In fact, the creator of Happy Heiny's diapers got started when she was trying to find a cloth diaper that fit her premie daughter. She was able to document that her daughter needed fewer breathing treatments when she was in cloth diapers.
Boys may be at risk due to heat in diapers. The temperature inside of a disposable diaper is about 1 to 3 degrees higher than the baby's body temperature. We know that SAP heats up slightly when it absorbs water - making the inside of a plastic diaper even hotter. Not only is this uncomfortable for baby, high diaper temperature may increase the the risk of infertility in baby boys. Testicles are outside of the body because they need to be kept cooler than body temperature. We know that infertility has increased in the last 30 years, but we do not know all the reasons.
At least one researcher is speculating that higher scrotal temperatures inside single-use diapers may play a role. When a boy is born, his testicles have usually not descended into the scrotum yet. This typically happens on its own with no intervention. Developing testicles need to descend to outside the body before a boy reaches one year old or he may suffer permanent damage to his reproductive abilities in the future. For boys with a delayed or insufficently descended testicle, there is often irreperable harm done to future sperm production. If boys are this sensitive to their own body temperature, it is possible that the higher temperature inside of a paper diaper could cause great harm.
Overall safety is simply unknown. We also know that there is not one single study that shows whether wearing SAP-filled diapers close to damp, sensitive skin for 2 plus years is safe. We do not know what is absorbed by baby's skin. We do not know how well these chemicals have been studied, or even if they have been studied for safety including how much of them ends up in baby's blood stream. Manufacturers are not required to test these things before bringing products to market, or to test the interactions of these chemicals in our bodies.
#3 - Cloth is better for the environment.
Each year, about 18 BILLION plastic diapers are thrown away in this country. At an estimated cost of over $7 BILLION a year. Each of those little parcels of waste will take hundreds of years to decompose in a landfill. "Oh, the water use! Detergents! Electricity!" the sposie lovers cry in mock fear for the environment. Hogwash! No one is suggesting that adults use paper diapers or disposable clothing. Washing stuff takes a toll on the environment for sure, but not nearly the toll of disposables!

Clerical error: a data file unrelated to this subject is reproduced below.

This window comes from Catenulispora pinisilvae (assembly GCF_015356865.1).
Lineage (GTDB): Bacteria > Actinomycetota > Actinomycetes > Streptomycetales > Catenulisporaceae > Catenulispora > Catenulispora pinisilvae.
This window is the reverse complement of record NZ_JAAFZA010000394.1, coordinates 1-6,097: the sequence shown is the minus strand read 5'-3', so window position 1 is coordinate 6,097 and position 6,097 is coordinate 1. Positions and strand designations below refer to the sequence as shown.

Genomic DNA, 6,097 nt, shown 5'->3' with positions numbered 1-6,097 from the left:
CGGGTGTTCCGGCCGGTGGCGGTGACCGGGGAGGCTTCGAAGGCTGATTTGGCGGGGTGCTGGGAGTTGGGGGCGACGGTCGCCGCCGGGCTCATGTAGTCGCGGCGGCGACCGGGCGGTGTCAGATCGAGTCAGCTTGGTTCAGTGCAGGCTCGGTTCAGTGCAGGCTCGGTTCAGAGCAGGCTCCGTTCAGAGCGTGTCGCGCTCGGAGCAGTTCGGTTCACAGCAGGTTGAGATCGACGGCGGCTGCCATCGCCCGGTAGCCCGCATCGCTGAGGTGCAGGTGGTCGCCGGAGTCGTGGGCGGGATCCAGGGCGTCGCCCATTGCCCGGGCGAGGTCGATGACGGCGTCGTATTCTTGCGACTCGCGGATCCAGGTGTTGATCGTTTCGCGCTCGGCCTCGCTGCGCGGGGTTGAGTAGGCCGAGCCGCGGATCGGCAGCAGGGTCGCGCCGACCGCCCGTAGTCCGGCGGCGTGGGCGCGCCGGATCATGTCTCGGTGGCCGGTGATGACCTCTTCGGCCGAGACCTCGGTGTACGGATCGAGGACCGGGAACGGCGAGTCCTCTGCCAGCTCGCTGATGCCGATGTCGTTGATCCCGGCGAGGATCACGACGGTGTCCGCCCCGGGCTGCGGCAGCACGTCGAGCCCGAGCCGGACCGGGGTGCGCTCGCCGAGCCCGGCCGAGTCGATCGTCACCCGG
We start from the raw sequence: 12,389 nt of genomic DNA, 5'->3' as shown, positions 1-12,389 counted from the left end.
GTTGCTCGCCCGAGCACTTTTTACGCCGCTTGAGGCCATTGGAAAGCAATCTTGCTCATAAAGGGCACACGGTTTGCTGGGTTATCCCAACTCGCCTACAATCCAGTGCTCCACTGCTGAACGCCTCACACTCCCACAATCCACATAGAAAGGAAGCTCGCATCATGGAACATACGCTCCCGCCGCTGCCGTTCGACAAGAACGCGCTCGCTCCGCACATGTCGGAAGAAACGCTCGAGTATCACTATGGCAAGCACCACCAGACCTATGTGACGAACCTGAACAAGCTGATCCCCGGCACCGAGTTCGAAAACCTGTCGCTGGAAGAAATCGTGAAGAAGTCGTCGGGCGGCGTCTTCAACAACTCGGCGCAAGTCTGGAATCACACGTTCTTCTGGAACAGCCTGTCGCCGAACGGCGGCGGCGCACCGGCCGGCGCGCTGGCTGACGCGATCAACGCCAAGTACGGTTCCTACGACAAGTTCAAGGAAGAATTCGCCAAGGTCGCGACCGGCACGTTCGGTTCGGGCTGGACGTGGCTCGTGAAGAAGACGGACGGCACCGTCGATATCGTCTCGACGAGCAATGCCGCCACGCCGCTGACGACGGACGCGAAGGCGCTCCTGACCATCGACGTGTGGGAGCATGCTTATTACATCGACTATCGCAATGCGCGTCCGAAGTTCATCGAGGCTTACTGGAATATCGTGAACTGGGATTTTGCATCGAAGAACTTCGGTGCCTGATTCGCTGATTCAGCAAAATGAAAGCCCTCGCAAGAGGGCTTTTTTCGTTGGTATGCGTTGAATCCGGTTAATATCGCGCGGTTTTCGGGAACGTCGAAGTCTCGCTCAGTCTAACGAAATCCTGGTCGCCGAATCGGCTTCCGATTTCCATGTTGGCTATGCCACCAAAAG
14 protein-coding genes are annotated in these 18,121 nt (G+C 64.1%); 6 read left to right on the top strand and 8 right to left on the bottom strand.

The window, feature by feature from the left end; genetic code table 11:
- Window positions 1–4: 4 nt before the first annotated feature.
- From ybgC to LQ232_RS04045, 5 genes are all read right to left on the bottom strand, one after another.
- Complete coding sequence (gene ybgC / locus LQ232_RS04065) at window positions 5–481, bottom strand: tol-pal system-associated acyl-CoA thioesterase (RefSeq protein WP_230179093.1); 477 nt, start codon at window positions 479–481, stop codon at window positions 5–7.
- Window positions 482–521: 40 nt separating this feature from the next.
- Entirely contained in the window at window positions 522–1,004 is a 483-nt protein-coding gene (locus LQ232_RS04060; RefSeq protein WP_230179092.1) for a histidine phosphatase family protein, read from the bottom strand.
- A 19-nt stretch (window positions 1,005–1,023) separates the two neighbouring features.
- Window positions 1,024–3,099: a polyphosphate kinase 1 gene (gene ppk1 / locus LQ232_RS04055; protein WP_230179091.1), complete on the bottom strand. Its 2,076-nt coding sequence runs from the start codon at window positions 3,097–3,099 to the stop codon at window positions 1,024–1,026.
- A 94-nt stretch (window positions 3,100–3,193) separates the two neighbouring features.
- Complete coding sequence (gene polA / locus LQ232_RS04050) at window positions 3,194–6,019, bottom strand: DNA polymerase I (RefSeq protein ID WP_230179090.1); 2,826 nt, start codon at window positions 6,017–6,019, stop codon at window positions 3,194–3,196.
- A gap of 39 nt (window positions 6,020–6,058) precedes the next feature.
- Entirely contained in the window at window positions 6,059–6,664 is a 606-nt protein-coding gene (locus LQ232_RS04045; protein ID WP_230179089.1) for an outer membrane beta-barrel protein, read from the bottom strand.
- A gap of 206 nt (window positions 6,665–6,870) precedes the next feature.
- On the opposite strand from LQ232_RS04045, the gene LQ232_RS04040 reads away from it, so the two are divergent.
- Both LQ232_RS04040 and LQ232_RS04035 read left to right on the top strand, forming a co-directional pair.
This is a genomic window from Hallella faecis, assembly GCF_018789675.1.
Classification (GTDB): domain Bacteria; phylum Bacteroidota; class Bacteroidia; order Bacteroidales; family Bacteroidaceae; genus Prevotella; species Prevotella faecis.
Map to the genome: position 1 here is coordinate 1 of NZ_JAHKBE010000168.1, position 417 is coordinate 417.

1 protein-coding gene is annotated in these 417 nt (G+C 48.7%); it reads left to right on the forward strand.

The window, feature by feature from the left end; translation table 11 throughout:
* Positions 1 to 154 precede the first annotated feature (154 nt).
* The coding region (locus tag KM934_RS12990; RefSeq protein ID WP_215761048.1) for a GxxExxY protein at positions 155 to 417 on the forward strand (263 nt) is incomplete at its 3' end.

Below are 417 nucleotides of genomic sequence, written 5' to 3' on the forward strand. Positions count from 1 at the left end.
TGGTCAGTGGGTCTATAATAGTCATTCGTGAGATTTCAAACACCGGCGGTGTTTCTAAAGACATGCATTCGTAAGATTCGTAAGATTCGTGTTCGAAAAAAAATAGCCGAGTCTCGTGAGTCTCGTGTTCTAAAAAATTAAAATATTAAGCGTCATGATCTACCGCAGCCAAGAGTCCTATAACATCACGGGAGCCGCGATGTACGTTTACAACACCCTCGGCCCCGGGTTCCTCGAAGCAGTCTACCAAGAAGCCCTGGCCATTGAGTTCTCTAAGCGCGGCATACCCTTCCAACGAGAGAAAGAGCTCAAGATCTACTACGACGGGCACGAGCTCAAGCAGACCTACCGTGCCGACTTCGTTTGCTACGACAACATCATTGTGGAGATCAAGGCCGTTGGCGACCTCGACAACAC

The disposable diaper industry has worked hard to obscure the environmental facts about cloth diapers vs. disposables. No single study has truly looked at the life cycle of both paper diapers and cloth diapers side by side. Most studies that have compared the two have actually been funded in part by the disposable manufacturers themselves!
The most complete study done so far found that cloth diapers are better for the environment if reasonable washing methods are used. That means using typical US water temperatures and using diapers that don't require extensive drying time.
Water Use - Washing cloth diapers uses water. Water is a renewable resource, even in the desert. It makes sense to conserve where possible, but water use need not be excessive when using cloth diapers. Washing cloth diapers every 3 days requires about the same amount of water as an adult flushing the toilet throughout the day.
Petroleum Use - Conventional plastic diapers use the equivalent of about one cup of crude oil each. That means that diapering each baby requires about 7 barrels of oil! Even if you choose a "natural" brand, a lot of energy is used to create a single-use diaper. Synthetic fabrics such as polyester also use petroleum - but producing 24 diapers is a far cry from producing 6,000 diapers per baby!
Consider the fuel used to haul all of those ingredients to a factory, and to cart off the waste products. Then the fuel needed to haul 6,000 diapers to the store where you buy them. Then even more fuel for you to drive to the store and haul them home. Finally, there is even more fuel used to haul the resulting 2,000 pounds of waste-filled diapers to a landfill. Whew!